Texas Rollback of COVID Regulations

Should We Continue To Wear Masks In The Middle Of A Pandemic?


Sarah Caballero

Outside of Earth Fare, a well established grocery store, there’s a sign saying all customers and employees must enter the building with a mask or some sort of facial covering. Here my mom and I are looking at different cheeses to buy. Around us, everyone was wearing a mask.

By March 4th, 2020, the corona virus had hit Texas. It is now a year later and according to The New York Times, Texas now has about a total of 2.17 million confirmed cases and 45,000 deaths; with an average about 20,000 cases each week in late December and about 5,000 new cases each week February. Even with more than two million known cases and over 45,000 deaths Texas Gov., Greg Abbott on March 2nd, 2021, went to publicly state that on March 10th Texas will no longer be under a statewide mandate to wear masks in public.

Not only will Texans have the option to chose to wear a mask in public, but all capacity limit restrictions on businesses will be lifted as well. This will make businesses one hundred percent operable on March 10th. Texas will be in full operation, as if the corona virus has ceased to exist. But why would Abbott open Texas with more than 2 million cases? What is his reasoning and what is the public’s response? Abbott stated that his decision was made due to the growing vaccination rates, even though fewer than 3 million Texans are fully inoculated against COVID-19 in a state of 29 million, according to the Texas State Department of State Health Services. Only about 17% of Texans are fully vaccinated. On March 2nd, Gregg went live on CNN to publicly announce the end of the statewide mandate at Montelongo’s Mexican Restaurant in Lubbock, Texas. KHOU, a public news website, published the full video of him stating his announcements. During the video he said,  “Too many Texans have been sidelined from employment opportunities. Too many small business owners have struggled to pay their bills. This must end.” This is one of his main motives to rescind the mandates.

Here are some masks that I wear to school, to the store, restaurants etc. There are many different masks aside from these that individuals can wear. Some people, mainly celebrities, wear fancy masks that correlate to their outfit. However, I chose a simple and generic choice. (Sarah Caballero)

Although Abbott believes it’s a good idea to rescind COVID regulations, many health officials, and even other politicians, have blasted him for lifting the mandates. Health officials have continuously stated that these restrictions are critical to control the pandemic and it wouldn’t be a good idea to lift any of these restrictions. Many are worried since these restrictions are going to be lifted right before spring break happens, which is when high socialization is occurring, COVID will make a comeback and surge again, affecting a lot of people in Texas.

However, what makes everything worse is that 3 out of 4 Abbott’s medical advisers prompted that they were not consulted before he lifted the mandates. Abbott has said himself that the pandemic has not disappeared, but he believes it is still a good idea to open Texas 100%. Not only do health officials worry but many politicians have announced their worries as well. Abbott’s announcement prompted outcry especially from leaders in Texas’ biggest cities. In The Texas Tribune news article, it was stated that the head of Texas’ most populous county, Harris County Judge Lina Hidalgo, responded to Abbott’s decision by declaring “now is not the time to reverse the gains we’ve worked so hard to achieve.” It was also stated that many other Democrats were hasty to denounce Abbott’s announcement, with the state party chairman, Gilberto Hinojosa, calling his actions “extraordinarily dangerous” and saying they “will kill Texans.” Beto O’Rourke, a potential Abbott challenger for 2022, used similar rhetoric, calling Abbott’s moves a “death warrant for Texans” and claiming the governor is “killing the people of Texas.”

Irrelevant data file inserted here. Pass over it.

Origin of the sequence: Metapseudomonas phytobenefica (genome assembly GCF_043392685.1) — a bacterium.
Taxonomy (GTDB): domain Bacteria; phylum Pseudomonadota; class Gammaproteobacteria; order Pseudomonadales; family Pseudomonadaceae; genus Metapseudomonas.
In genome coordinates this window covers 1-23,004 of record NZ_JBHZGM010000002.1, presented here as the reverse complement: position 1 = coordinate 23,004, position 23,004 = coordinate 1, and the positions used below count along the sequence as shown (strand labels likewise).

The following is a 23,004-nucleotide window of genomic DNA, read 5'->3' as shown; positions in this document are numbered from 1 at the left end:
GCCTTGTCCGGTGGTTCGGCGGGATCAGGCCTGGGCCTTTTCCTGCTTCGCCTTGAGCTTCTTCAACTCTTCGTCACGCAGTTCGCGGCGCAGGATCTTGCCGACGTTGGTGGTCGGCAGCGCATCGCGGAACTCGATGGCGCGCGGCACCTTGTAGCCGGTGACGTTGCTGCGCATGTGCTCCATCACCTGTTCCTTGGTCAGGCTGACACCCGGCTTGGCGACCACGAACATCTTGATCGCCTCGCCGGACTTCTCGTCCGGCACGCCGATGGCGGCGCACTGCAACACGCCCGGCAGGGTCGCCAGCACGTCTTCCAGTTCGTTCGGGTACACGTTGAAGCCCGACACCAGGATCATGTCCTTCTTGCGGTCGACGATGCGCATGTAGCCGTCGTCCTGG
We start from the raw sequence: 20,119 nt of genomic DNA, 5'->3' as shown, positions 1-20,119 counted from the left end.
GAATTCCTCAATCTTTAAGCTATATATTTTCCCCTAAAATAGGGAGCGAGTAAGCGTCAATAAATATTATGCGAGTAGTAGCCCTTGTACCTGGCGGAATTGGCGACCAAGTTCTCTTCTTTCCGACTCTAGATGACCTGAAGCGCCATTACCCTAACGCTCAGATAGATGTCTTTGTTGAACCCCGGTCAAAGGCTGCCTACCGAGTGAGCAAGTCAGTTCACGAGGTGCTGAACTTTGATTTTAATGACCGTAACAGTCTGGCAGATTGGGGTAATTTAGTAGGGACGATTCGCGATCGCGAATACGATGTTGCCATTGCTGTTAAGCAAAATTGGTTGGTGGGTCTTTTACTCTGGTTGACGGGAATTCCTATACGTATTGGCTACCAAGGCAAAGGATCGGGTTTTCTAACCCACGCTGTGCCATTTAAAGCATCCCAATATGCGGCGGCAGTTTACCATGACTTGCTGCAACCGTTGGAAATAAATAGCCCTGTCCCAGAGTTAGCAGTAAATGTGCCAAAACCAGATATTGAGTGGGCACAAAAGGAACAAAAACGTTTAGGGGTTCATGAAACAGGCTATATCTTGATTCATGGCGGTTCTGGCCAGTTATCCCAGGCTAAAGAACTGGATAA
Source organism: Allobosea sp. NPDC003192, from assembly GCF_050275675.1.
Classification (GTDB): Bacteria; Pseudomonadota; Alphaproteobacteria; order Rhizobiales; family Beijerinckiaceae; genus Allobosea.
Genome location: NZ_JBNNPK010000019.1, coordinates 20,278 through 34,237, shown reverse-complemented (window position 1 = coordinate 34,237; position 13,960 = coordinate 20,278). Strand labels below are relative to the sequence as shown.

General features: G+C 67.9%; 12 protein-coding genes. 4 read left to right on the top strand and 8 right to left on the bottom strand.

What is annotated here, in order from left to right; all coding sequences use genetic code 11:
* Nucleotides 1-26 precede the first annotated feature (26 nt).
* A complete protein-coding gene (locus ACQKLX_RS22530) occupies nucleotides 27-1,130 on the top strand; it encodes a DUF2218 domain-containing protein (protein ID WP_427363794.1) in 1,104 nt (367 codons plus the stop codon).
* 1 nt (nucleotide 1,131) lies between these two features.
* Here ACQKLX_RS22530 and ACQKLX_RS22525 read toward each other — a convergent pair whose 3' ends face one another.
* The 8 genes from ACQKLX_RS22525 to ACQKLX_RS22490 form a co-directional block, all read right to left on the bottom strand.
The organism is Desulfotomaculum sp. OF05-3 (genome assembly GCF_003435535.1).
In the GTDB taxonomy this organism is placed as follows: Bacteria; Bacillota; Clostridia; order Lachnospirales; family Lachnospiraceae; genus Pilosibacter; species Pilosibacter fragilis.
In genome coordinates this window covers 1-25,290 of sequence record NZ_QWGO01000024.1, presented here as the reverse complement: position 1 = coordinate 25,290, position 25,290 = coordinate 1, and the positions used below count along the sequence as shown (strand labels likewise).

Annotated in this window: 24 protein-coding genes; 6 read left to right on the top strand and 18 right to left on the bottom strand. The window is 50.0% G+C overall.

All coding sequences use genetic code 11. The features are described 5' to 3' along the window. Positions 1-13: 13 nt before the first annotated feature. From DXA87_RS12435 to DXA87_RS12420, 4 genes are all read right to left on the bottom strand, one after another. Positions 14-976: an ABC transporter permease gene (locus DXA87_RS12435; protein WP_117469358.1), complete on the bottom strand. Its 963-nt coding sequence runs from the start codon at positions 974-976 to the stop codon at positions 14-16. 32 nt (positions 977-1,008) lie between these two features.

This is WJCC’s statement to remind students that masks are required to be worn inside school buildings. Students were able to receive this from their teachers inside a school water bottle. (Sarah Caballero)

Lifting the mandates also leaves questions for what schools will do with their students. Rice University, a private university, stated that they will require the mask rule. Multiple public universities have declared that they are reviewing and discussing lifting the mandates will do to them. The University of North Texas published on their school website that in-person graduation ceremonies this coming spring will still be “attendance limited, seats will be assigned, and tickets will be required for entry. While graduates will not cross a stage…” Texas public schools will be allowed to continue to offer virtual learning under the new order, and some superintendents have said that they will continue to require masks unless they receive receive word that they can’t.

Not only do schools have to worry about what Abbott’s new order will to do them, but every other business will too. Many business owners fear that they will attract COVID and worry how they will enforce their no mask no service rules. Kristen Farmer, an owner at Neil’s Bahr in Houston’s East Downtown, was involved in a recent interview withNPR, a public news outlet. In the interview she stated, “Even prior to this, it was difficult sometimes to get customers to wear masks. So going forward, I feel like it’s going to be more so.” With only 17% of people vaccinate and about 2.17 million affected, lifting the state mandates is an extremely hazardous and risky move from the Texas Governor.